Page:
A compact home computer aimed at first-time Mac users.
We’ll admit up front that we have liked the Mac Mini for some time. It’s not the most powerful computer in the world, or even the cheapest, but it’s neatly designed and it works extremely well.
This latest version of the Mini looks identical to all its predecessors. It measures about 15cm square and just 5cm high, so it really doesn’t take up much space.
The only real change for this model is that Apple has replaced the former's Intel Core Duo processor with the newer Core 2 Duo. The £499 version of the Mini reviewed here runs at 2.0GHz, and has 1GB of RAM, a 120GB hard disk and a DVD burner. It also offers wireless networking, and a Firewire interface that will allow connection of a camcorder for video-editing.
To help out with such tasks such as video editing, the Mini also includes Apple’s excellent iLife software, which includes iMovie for video, iDVD for creating DVDs, Garageband music software and iPhoto for managing digital photos. The iLife suite is powerful but very easy to use, making the Mini a good choice for people that want a versatile multimedia computer that can handle all your digital photos and video work.
The 2.0GHz processor is powerful enough to handle most tasks from simple web browsing to video-editing. The computer's only real weakness is that it uses a rather cheap Intel GMA 950 graphics chip that isn’t very good for handling games. Still, for the non-gamers the Mac Mini is powerful enough to cope with most other tasks.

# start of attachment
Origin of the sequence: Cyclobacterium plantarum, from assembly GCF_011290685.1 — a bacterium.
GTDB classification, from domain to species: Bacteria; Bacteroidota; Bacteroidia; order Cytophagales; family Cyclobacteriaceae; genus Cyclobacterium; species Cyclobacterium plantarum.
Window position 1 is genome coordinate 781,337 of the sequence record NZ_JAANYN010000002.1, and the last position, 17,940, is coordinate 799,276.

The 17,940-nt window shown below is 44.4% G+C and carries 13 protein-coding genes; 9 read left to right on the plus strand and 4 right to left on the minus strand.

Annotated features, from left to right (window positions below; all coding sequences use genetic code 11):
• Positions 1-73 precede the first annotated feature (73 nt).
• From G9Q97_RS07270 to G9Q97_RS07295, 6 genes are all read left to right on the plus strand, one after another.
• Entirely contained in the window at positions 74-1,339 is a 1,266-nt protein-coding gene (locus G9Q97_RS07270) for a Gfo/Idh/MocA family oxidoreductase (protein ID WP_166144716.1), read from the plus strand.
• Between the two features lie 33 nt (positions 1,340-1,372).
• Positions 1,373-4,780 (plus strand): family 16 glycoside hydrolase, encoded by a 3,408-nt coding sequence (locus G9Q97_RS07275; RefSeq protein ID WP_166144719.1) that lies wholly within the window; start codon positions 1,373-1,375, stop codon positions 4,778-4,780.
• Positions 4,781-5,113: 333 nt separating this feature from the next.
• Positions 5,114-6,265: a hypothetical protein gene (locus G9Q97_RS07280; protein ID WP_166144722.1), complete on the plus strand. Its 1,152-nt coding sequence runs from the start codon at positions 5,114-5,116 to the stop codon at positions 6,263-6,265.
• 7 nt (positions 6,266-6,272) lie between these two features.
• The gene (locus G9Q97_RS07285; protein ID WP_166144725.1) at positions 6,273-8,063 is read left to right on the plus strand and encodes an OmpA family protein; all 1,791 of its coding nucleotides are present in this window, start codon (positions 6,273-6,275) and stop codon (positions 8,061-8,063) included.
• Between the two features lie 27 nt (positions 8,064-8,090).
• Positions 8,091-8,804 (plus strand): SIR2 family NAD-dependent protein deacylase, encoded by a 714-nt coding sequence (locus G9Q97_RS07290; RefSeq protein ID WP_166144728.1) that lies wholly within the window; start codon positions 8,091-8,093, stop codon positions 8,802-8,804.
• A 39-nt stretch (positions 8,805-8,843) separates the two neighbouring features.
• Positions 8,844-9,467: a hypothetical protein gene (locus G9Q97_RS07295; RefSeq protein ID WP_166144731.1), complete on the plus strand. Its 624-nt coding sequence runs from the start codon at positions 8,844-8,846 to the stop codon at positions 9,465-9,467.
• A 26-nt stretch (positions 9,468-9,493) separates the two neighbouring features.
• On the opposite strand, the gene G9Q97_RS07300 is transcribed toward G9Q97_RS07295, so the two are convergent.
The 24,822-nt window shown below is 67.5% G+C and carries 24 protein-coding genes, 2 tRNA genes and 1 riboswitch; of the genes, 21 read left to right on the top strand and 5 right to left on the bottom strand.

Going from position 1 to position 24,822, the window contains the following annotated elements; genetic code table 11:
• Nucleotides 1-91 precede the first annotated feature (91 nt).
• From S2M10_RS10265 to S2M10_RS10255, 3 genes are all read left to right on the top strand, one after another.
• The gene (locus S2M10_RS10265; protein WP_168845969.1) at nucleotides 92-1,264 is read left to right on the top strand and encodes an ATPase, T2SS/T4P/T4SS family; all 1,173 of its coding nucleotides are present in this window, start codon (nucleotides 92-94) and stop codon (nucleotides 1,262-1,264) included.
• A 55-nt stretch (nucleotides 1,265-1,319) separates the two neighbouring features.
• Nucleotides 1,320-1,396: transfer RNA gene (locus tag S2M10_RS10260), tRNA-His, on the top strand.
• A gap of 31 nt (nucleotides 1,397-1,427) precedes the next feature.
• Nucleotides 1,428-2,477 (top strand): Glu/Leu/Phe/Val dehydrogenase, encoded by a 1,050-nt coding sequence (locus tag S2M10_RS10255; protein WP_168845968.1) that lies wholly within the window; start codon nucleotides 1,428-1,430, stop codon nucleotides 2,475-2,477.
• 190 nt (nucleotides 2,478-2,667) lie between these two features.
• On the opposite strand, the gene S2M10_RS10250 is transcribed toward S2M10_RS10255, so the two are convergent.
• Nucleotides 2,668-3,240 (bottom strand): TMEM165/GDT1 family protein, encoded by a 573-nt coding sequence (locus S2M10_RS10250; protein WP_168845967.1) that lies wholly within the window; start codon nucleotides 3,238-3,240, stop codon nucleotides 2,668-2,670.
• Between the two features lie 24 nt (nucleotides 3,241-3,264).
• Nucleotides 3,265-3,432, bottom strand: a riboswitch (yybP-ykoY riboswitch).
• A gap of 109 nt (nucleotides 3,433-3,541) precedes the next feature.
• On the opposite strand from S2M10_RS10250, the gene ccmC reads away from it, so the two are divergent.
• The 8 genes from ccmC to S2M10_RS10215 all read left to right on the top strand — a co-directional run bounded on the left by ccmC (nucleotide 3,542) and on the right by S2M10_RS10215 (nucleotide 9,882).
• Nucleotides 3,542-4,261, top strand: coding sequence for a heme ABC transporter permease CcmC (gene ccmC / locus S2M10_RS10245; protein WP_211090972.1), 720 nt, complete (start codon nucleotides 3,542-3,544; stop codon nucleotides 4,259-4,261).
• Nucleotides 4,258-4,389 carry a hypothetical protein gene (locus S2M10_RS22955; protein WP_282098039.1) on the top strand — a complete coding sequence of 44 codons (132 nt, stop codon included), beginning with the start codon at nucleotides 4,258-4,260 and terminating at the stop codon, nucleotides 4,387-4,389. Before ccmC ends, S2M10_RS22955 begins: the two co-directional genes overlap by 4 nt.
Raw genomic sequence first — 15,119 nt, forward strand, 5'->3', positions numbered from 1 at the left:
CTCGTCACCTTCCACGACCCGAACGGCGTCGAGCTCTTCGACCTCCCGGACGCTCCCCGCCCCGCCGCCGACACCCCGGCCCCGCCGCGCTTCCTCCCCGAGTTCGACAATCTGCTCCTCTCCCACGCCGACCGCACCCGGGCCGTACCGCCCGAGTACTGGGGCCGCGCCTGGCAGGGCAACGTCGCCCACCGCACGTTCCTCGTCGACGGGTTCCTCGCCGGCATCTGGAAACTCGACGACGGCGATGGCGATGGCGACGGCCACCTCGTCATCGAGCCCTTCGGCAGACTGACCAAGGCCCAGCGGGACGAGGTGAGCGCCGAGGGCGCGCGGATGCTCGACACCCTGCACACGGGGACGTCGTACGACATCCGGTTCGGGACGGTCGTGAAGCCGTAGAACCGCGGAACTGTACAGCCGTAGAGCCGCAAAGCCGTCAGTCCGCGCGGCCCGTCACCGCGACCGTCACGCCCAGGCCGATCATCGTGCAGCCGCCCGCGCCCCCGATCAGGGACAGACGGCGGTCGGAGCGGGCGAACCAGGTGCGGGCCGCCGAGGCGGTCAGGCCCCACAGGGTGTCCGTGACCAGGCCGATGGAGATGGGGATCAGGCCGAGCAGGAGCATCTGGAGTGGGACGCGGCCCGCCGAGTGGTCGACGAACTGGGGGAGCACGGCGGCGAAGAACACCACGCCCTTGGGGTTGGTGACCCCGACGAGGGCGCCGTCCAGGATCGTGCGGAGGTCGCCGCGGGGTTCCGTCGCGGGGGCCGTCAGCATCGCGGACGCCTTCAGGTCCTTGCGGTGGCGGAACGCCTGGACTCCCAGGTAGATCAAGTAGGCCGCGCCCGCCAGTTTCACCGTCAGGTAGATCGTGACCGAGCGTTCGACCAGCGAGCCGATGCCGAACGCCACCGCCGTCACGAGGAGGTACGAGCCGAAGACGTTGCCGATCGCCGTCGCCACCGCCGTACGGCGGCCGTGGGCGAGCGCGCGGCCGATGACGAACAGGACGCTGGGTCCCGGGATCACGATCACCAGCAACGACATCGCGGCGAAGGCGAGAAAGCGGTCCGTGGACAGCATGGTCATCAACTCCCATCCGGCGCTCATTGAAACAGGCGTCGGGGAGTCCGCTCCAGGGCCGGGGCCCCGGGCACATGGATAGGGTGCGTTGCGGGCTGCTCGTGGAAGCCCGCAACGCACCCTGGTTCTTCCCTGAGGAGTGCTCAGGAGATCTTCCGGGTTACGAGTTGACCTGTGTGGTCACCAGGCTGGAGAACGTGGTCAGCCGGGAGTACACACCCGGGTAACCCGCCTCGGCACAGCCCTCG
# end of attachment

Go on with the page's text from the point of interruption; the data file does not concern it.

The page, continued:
There’s also a £399 version of the same computer, with a 1.83Ghz Core 2 Duo processor. That’s still powerful enough for most home users, but this model also lacks the DVD burner and only has a relatively small 80GB hard disk, so it offers poorer value than this one.
The other thing to remember about the Mac Mini is that it does not include a monitor, or even a keyboard and mouse. Apple’s intention with the Mini is that people buy it as a cheap upgrade from an older computer, so they can continue to use the same monitor, keyboard and mouse. New buyers will have to supply their own, or fork out for Apple's branded versions.
If you’re on a really tight budget, then there are cheaper PCs available. However, the £499 version of the Mac Mini is an attractive and versatile upgrade for people who might want to replace an ageing PC and try out a Mac for the first time.
Vista compatible: No
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Good points Attractive and compact design Good software bundle Bad points Poor 3D performance for games No monitor, keyboard or mouse Overall A little pricey, but the software bundle and attractive design will appeal to many home users.
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